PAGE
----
Edited by pheonix

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Problem .. solved! Nicely crafted.

 

From what (little) I understand about the undersides of floats / hulls, I gather it’s something of a dark art, particularly getting ‘unstuck’ from the water surface on takeoff.  Just speculating, but I wonder if that double-concave shape might have been less than helpful ...

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Excellent achievement, pheonix! I'm always amazed by your scratch building abilities. :clap2:

 

Looking forward to the next steps!

 

Jaime

 

 

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Sometimes the best tackle to a complex problem is an easy fix.  I have never seen the bottom of this type of plane, but I think what you've done looks real good.

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Evening All,

 

Many thanks Greggles, Jamie. Thom and Stuart for the kind comments.

 

Greggles: yes the art of getting a fling boat/float plane to unstick from water is indeed a dark art and is one reason why in an earlier GB I chose the Dornier Rs II rather than the Rs III. If you look closely at the underside of the hull of the Rs III you will see that it had numerous small steps which would be a nightmare to model. Apparently they were intended to act like steps to help reduce the drag/friction of the water on the underside of the hull. It seems that the idea did not work as Claude Dornier and other flying boat designers reverted to single steps in the hull/floats of later designs. The double concave curve on the underside of the hull was also used on some Lohner flying boats which slightly pre-dated the H-B 13, although the idea did not last so it was probably not a great success. However at this stage of design experience aeronautical teams were clearly still in an early stage of learning about and gaining an and understanding of these complex problems.

 

P

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Evening All,

 

This has been a week in which I too have been learning some dark arts - in my case the use of an electric drill, (ie a Dremmel) on laminated plastic. I decided not to try to mould the upper decking of the hull as this would have meant carving a mould from basswood and then trying to push mould a piece which would sit exactly on the curved upper hull sides. I could see clearly that much frustration and wasted plastic lay on that route so I opted instead to do what I had done on the H-B CC and make the upper decking from laminated plastic. I made one piece which would sit comfortably over the gap in the upper hull:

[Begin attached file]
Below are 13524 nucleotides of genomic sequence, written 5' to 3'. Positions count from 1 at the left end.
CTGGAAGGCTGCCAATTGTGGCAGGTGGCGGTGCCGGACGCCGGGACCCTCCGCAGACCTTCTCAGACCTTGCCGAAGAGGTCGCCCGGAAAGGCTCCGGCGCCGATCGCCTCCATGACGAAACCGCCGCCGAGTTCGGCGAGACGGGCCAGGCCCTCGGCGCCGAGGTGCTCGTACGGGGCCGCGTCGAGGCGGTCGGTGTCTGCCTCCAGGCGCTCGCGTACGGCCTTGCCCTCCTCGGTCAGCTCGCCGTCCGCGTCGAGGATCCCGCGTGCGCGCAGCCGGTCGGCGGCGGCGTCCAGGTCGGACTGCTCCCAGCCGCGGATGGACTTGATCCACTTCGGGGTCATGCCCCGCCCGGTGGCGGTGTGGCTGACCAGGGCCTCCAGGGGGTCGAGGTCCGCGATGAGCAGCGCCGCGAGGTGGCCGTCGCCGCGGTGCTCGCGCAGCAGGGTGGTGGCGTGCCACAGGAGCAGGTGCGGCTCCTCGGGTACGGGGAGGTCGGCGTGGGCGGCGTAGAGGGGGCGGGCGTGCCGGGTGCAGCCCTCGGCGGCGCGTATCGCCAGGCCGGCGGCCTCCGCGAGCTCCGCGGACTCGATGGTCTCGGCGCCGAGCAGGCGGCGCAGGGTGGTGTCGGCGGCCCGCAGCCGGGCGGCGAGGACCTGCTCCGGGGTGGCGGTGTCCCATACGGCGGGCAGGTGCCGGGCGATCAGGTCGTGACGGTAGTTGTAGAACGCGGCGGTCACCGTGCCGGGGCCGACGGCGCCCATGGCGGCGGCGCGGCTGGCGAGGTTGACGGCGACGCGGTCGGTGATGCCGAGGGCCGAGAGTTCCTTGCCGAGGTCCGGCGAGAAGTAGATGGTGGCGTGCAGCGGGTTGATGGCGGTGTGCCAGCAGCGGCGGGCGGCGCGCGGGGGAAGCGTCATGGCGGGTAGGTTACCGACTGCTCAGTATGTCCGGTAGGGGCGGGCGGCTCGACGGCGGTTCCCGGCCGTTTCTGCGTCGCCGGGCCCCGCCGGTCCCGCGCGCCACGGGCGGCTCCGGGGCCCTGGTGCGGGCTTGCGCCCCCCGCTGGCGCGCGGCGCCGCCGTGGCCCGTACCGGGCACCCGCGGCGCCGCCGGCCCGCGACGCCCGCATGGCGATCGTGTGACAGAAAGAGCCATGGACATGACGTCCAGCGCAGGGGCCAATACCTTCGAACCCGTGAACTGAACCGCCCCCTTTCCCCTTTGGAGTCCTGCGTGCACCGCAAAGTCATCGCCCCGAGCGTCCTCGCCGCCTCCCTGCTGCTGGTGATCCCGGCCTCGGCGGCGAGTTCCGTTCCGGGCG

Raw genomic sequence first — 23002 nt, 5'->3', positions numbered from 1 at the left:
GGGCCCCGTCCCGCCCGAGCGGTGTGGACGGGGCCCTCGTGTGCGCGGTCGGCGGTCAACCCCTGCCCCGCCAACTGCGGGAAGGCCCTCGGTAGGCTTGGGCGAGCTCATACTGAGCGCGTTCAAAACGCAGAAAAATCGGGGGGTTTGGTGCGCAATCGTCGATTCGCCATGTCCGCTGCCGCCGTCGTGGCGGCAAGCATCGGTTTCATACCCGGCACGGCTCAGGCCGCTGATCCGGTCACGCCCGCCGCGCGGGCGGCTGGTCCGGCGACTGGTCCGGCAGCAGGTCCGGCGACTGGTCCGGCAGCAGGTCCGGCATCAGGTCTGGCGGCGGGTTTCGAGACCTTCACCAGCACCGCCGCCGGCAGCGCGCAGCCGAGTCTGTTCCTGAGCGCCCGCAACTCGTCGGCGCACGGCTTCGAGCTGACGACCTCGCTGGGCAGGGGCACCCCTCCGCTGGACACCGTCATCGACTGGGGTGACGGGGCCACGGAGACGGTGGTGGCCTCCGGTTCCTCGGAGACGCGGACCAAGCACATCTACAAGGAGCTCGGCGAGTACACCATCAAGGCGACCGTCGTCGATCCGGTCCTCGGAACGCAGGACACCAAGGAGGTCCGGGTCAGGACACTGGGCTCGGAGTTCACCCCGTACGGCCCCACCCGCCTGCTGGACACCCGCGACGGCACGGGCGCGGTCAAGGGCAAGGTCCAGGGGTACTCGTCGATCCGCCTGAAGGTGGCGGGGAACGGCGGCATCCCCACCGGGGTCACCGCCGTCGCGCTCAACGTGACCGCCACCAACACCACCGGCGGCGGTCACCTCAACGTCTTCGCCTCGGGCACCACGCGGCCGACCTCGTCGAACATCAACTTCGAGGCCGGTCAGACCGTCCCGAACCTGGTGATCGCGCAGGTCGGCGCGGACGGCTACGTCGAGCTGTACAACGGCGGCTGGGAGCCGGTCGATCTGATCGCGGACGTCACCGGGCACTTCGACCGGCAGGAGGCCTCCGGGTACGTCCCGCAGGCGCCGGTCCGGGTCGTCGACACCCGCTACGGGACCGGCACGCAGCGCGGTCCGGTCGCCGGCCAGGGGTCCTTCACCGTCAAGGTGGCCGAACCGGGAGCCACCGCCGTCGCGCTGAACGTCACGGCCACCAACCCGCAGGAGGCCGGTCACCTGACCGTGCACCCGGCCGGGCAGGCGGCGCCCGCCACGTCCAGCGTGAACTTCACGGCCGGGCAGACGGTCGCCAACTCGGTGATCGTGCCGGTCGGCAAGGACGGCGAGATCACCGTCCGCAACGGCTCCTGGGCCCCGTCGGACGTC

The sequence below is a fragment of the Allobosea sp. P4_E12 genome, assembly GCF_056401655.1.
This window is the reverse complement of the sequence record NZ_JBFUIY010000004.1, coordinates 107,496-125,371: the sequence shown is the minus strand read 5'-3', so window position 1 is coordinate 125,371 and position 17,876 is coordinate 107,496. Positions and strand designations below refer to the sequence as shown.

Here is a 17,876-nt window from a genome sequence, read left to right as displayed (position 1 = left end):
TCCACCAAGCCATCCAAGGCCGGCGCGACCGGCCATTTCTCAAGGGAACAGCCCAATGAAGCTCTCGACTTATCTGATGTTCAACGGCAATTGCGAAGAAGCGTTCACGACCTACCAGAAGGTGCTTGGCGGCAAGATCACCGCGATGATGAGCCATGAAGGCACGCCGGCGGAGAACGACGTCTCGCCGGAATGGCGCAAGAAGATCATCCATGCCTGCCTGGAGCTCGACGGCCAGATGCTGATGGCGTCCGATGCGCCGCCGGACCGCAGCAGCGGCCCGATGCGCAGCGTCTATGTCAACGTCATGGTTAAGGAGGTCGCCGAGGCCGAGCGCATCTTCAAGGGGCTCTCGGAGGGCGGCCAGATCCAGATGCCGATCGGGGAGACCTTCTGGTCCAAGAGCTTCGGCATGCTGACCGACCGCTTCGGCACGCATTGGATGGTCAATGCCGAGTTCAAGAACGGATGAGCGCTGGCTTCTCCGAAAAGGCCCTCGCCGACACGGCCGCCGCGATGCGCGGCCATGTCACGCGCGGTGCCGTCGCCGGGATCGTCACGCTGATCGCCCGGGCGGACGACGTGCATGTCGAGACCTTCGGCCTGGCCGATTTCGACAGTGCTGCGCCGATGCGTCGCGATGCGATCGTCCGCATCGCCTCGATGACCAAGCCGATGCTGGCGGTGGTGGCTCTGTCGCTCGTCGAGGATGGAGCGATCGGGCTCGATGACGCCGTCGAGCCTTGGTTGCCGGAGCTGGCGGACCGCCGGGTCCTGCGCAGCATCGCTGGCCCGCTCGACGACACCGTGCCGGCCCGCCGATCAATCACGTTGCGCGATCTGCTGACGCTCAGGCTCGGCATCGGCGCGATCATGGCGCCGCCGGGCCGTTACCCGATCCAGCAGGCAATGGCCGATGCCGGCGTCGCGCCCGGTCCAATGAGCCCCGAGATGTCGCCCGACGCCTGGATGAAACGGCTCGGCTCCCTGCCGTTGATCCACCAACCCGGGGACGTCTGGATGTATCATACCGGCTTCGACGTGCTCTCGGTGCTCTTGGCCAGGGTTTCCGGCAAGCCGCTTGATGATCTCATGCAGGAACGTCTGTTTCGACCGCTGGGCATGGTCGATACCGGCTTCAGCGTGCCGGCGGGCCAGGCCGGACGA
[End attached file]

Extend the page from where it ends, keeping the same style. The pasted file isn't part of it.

48738590266_2476a9c943_c.jpg

 

A centre line had been drawn on the top of the new hull piece to help me to sand the correct curvature in the nose area and to make sure that the piece was properly centered on the hull. However I did not measure the thickness of the top correctly, and despite adding what I thought was adequate extra card to correct the problem I found that I still did not have enough depth and to avoid unsightly joins on the finished upper decking I decided to scrap the piece and start again.

 

This time I got the thicknesses right so I went ahead and scribed with a pair of dividers where the gunner's cockpit would be and traced and scribed the outline of the pilot and navigator's cockpit. However when I tried to drill out the gunner's cockpit  I found that the Dremmel was so fast, (even on the slowest revs), that it melted the plastic and tore a larger hole than what I wanted! Time to make a third decking piece!

 

Number three was more successful: I was able to get the correct thickness and to drill holes ready to remove the plastic from the cockpit openings without gouging out an excessively large hole. I did this by drilling one hole at a time and stopping the drill to allow the bit to cool between each drilling individual holes. I also cleaned off any plastic which had stuck to the bit and made sure that the holes were not to close to the scribed edge of the cockpits. Here are the two efforts with the failed second attempt on the left:

 

48738265373_eeefe9113c_c.jpg

 

The holes were joined with a scalpel blade so that the centre pieces of plastic fell out and the the final shaping of the cockpit openings was completed with a round and half-round file. A long and somewhat laborious process but as I learned the hard way, one which cannot be rushed.

 

48738265323_9fc9908e0a_c.jpg